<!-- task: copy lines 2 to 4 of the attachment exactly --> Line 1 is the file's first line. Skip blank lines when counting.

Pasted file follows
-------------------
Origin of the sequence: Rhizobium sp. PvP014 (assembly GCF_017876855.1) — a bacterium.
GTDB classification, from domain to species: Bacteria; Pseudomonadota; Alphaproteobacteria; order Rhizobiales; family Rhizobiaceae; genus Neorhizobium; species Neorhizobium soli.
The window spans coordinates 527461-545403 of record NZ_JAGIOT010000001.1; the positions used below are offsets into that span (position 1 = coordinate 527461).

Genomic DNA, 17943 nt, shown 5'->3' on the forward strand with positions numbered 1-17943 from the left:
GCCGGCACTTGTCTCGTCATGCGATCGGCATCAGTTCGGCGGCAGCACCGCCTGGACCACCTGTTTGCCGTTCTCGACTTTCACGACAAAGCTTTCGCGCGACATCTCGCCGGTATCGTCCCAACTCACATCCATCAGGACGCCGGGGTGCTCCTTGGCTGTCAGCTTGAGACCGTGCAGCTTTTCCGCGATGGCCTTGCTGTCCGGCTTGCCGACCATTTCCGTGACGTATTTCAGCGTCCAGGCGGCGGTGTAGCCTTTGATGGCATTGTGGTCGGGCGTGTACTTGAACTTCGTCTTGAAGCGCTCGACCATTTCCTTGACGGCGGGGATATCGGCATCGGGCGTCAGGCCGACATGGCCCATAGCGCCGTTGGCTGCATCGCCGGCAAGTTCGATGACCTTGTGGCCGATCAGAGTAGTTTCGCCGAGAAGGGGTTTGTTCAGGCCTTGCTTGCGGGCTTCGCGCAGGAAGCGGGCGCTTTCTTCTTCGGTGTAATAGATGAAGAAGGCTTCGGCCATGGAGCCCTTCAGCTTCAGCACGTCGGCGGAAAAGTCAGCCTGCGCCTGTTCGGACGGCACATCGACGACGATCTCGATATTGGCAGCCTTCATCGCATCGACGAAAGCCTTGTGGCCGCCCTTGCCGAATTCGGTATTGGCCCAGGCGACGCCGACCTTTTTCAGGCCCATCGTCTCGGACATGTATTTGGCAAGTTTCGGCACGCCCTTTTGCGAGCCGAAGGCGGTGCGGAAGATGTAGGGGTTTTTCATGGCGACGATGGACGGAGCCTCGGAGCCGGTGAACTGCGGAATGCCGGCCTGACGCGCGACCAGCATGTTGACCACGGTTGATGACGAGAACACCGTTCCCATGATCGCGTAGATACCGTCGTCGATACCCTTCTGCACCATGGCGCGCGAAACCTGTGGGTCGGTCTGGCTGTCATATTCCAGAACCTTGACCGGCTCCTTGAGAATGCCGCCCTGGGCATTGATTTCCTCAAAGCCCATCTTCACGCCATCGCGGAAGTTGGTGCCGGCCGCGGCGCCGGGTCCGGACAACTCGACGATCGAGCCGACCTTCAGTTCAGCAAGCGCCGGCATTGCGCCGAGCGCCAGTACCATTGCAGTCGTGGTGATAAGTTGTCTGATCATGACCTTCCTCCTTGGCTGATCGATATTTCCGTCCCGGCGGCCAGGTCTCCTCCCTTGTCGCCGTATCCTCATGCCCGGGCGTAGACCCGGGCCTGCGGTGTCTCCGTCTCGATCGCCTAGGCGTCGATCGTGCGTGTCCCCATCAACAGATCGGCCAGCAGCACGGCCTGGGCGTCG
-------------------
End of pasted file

GTDB classification, from domain to species: Bacteria; Pseudomonadota; Alphaproteobacteria; order Rhizobiales; family Rhizobiaceae; genus Neorhizobium; species Neorhizobium soli.
The window spans coordinates 527461-545403 of record NZ_JAGIOT010000001.1; the positions used below are offsets into that span (position 1 = coordinate 527461).

Genomic DNA, 17943 nt, shown 5'->3' on the forward strand with positions numbered 1-17943 from the left: